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Issue: CLOS-CONDITIONS (Version 2)

Changes per Moon's suggestions.
 - I fixed some cited typos.
 - I changed the way slot descriptions are handled.
   This has the most chance of being controversial.
 - I extended SIGNAL and friends to take class objects.

If anyone has any objections to the changes I've made or
unrelated objections to raise, they should do so ASAP.

References:   Condition System (Revision 18)
Category:     ADDITION
Edit history: 26-Sep-88, Version 1 by Pitman
	      06-Oct-88, Version 2 by Pitman
Status:	      For Internal Discussion

Problem Description:

  The description of the Common Lisp condition system presupposes
  only DEFSTRUCT and not DEFCLASS because it was written when
  CLOS had not been adopted. It is stylistically out of step with
  CLOS in a few places and places some restrictions which are not
  necessary if CLOS can be presupposed.


  Define that condition types are CLOS classes.

  Define that condition objects are CLOS instances.

  Permit multiple parent-types to be named in the list of
  parent types. Define that these parent types are treated the
  same as the superior class list in a CLOS DEFCLASS expression.

  Define that slots in condition objects are normal CLOS slots.
  Note that WITH-SLOTS can be used to provide more convenient
  access to the slots where slot accessors are undesirable.

  Extend the syntax for a slot in a DEFINE-CONDITION as follows...

   - If a symbol is used, DEFINE-CONDITION will by special case
     treat this as if (symbol :INITARG keyword :READER reader-name)
     were specified instead, where KEYWORD is generated by
     and reader-name is generated by
 	(INTERN (FORMAT NIL "~A-~A" condition-type symbol))
     for CONDITION-TYPE being the condition type being defined.

   - A length 1 list, (symbol), is treated the same as providing
     the symbol itself.

   - If a length 2 list, (symbol value) is provided, it is treated
     as (symbol :INITARG keyword :READER reader-name :INITFORM value),
     with KEYWORD and READER-NAME being computed as above.

   - If a list of length greater than 2 is used, it is treated
     the same as a CLOS slot-specifier. In that case, the :INITARG
     and :READER options must be explicitly specified if desired.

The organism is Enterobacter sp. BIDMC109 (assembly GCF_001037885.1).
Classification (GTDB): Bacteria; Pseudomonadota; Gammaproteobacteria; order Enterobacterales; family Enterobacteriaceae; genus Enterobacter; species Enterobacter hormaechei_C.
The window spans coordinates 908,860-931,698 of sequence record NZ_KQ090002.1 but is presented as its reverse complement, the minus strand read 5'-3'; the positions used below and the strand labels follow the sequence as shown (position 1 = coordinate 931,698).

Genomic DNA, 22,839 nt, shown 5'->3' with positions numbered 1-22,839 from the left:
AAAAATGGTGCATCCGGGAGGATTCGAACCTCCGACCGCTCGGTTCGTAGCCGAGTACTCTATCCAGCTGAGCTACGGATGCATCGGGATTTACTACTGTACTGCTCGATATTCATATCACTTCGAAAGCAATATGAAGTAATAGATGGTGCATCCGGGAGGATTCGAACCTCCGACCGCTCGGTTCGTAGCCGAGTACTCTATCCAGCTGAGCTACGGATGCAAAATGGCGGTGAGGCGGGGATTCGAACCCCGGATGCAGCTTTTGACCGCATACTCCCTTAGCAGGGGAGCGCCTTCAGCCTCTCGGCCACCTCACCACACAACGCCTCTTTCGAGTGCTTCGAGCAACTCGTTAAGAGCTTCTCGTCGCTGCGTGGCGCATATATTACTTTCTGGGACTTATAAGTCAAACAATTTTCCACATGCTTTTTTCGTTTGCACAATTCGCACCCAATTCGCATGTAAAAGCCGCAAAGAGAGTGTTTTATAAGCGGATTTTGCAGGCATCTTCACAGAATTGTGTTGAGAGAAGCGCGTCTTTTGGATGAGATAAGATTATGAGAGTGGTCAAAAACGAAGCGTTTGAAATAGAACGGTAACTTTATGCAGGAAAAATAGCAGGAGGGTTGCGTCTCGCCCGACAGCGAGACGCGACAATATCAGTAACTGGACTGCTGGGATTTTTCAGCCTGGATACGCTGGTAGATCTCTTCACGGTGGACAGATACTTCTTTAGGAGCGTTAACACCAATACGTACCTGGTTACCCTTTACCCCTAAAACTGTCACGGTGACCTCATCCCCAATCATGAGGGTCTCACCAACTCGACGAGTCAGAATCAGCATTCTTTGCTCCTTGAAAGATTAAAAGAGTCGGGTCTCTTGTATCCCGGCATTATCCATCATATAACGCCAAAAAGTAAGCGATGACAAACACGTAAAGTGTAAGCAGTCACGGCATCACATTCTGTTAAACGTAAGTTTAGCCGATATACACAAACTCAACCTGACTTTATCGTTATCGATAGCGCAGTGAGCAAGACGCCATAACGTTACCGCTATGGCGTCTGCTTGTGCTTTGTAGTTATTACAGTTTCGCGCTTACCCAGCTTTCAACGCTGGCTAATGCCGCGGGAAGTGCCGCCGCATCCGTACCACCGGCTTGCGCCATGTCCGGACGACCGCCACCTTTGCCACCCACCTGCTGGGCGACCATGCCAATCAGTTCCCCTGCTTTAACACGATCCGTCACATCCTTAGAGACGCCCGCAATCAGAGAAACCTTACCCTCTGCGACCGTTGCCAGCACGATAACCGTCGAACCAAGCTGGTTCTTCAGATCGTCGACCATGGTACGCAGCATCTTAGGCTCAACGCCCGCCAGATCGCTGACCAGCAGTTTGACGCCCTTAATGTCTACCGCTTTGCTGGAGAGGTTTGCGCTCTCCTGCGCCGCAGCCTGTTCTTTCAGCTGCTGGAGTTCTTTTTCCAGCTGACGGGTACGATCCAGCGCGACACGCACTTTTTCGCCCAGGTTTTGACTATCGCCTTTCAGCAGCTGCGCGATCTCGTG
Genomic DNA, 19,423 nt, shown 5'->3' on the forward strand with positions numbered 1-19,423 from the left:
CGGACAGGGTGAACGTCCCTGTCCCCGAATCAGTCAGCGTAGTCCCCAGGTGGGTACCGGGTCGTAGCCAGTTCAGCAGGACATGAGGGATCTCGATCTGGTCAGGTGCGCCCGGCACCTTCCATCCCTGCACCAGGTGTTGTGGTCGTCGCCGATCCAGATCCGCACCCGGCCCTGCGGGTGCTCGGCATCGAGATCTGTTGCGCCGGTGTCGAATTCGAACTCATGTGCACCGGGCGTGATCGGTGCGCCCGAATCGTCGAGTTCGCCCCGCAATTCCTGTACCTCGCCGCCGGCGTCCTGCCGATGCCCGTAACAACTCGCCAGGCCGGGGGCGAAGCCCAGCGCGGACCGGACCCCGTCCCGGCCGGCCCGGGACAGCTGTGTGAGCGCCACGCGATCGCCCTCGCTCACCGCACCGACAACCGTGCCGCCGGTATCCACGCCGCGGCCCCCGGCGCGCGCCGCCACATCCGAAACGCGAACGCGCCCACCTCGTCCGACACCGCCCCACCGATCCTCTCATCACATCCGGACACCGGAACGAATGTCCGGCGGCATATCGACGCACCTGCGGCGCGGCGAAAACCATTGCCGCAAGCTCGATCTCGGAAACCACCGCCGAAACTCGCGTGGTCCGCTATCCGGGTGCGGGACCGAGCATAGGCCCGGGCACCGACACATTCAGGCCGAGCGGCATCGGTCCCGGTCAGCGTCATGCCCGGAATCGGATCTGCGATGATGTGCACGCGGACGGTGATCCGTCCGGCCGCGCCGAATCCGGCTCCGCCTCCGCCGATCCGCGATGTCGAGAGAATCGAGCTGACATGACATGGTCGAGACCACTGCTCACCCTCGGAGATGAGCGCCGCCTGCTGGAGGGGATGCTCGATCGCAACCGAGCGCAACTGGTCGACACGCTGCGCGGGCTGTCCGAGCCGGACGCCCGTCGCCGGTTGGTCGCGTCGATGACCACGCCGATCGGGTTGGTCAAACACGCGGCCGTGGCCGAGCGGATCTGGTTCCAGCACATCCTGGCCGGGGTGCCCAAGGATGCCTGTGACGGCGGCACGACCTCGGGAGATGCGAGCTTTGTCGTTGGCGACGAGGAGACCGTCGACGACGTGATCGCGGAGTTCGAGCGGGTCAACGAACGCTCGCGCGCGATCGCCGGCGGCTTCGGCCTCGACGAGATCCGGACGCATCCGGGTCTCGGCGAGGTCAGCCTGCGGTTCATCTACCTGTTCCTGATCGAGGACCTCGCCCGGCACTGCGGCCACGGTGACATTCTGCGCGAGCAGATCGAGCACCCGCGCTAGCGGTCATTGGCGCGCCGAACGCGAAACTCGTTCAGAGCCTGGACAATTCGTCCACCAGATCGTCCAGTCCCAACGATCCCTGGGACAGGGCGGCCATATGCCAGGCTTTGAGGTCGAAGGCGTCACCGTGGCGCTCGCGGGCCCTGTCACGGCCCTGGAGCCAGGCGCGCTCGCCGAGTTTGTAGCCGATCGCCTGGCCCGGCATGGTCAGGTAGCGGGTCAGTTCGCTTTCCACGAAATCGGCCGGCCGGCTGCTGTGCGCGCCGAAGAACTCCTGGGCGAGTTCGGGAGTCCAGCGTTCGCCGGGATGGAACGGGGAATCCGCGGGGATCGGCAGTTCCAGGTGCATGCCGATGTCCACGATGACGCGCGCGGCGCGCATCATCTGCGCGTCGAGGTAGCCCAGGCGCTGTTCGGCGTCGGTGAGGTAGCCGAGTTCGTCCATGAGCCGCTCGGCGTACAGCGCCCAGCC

Functions such as SIGNAL, which take arguments of class names,
  are permitted to take class objects.

  Eliminate the :CONC-NAME option to DEFINE-CONDITION.

  Define that condition reporting is mediated through the
  PRINT-OBJECT method for the condition type (class) in question,
  with *PRINT-ESCAPE* always being NIL. Specifying 
  (:REPORT fn) in the definition of a condition type C is
  equivalent to doing


  Slot specifiers...

    A slot specifier of X in condition type FOO is still valid
    and means the same as (X :INITARG :X :READER FOO-X).
    A slot specifier of X in condition type FOO is still valid
    and means the same as (X :INITARG :X :READER FOO-X).
    A slot specifier of (X V) in condition type FOO is still
    valid and means the same as 
    In addition, other slot specifiers such as
    are permitted as in DEFCLASS.

 Conc names ...

   would be rewritten

 Report methods ...

	 (FORMAT STREAM "Oops! Something went wrong.")))
   >>Error: Oops! Something went wrong.


  These changes are consistent with the intent of the recent
  X3J13 endorsement of CLOS and the Common Lisp Condition System.

  The shorthand notations for DEFINE-CONDITION's slots spec
  are justified since the the way in which condition slots are
  used is much more highly constrained than for arbitrary classes.
  This means we can predict what will be the common case and make
  it far more syntactically convenient than it might otherwise be.

  Although flushing :CONC-NAME is an incompatible change, nothing
  forbids an implementation from supporting it as an extension
  during a transition period.

Current Practice:

  Some implementations supporting CLOS probably already do this,
  or something very similar.

Cost to Implementors:

  If you really have CLOS, this is very straightforward.

Cost to Users:

  Small, but tractable.

  The main potential problems are:

   - :CONC-NAME. There is nothing that keeps an implementation from
     continuing to support :CONC-NAME for a short while until old code
     has been upgraded.

   - The incompatible change to slot syntax. Again, it is possible to
     unambiguously recognize a 2-list as old-style syntax and an
     implementation can provide interim compatibility support during
     a transition period.

  Even if implementations did not provide the recommended compatibility
  support, users could trivially shadow DEFINE-CONDITION and provide the
  support themselves, expanding into the native DEFINE-CONDITION in the
  proper syntax.

Cost of Non-Adoption:

  Conditions will seem harder to manipulate than other user-defined types.

  People will wonder if CLOS is really something we're committed to.


  A more regular language.


  Anything that makes the language more regular improves the aesthetics.


  People seem to disagree about the status that CLOS might occupy
  in the upcoming standard. In spite of a vote of support, they seem
  to think it might be optional in some way. Passing this proposal
  establishes a clear precedent for the full integration of CLOS into
  the emerging language.

  Pitman supports this change.

  Moon suggests that we might want to add condition types for the errors
  CLOS might signal. It isn't obvious (to Pitman, at least) that this 
  change is as straightforward as it looks, though, so it will have to
  come up under separate cover.